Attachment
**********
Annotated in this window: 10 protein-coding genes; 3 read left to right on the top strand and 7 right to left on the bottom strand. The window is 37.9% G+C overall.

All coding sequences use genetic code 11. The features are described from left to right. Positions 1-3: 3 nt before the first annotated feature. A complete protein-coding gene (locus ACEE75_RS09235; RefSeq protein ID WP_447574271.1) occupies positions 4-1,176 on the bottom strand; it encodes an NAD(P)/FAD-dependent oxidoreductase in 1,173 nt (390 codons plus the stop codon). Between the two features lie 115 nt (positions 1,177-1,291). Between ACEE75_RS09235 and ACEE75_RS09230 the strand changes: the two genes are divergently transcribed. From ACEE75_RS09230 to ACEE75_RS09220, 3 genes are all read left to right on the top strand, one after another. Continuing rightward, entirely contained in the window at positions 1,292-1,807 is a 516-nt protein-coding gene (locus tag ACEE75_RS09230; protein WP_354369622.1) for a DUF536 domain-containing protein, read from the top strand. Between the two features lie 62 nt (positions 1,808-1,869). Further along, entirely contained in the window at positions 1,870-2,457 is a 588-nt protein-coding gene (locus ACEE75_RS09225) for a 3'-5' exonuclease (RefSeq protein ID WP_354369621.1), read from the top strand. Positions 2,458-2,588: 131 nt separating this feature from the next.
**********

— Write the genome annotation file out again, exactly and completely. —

Annotated in this window: 10 protein-coding genes; 3 read left to right on the top strand and 7 right to left on the bottom strand. The window is 37.9% G+C overall.

All coding sequences use genetic code 11. The features are described from left to right. Positions 1-3: 3 nt before the first annotated feature. A complete protein-coding gene (locus ACEE75_RS09235; RefSeq protein ID WP_447574271.1) occupies positions 4-1,176 on the bottom strand; it encodes an NAD(P)/FAD-dependent oxidoreductase in 1,173 nt (390 codons plus the stop codon). Between the two features lie 115 nt (positions 1,177-1,291). Between ACEE75_RS09235 and ACEE75_RS09230 the strand changes: the two genes are divergently transcribed. From ACEE75_RS09230 to ACEE75_RS09220, 3 genes are all read left to right on the top strand, one after another. Continuing rightward, entirely contained in the window at positions 1,292-1,807 is a 516-nt protein-coding gene (locus tag ACEE75_RS09230; protein WP_354369622.1) for a DUF536 domain-containing protein, read from the top strand. Between the two features lie 62 nt (positions 1,808-1,869). Further along, entirely contained in the window at positions 1,870-2,457 is a 588-nt protein-coding gene (locus ACEE75_RS09225) for a 3'-5' exonuclease (RefSeq protein ID WP_354369621.1), read from the top strand. Positions 2,458-2,588: 131 nt separating this feature from the next.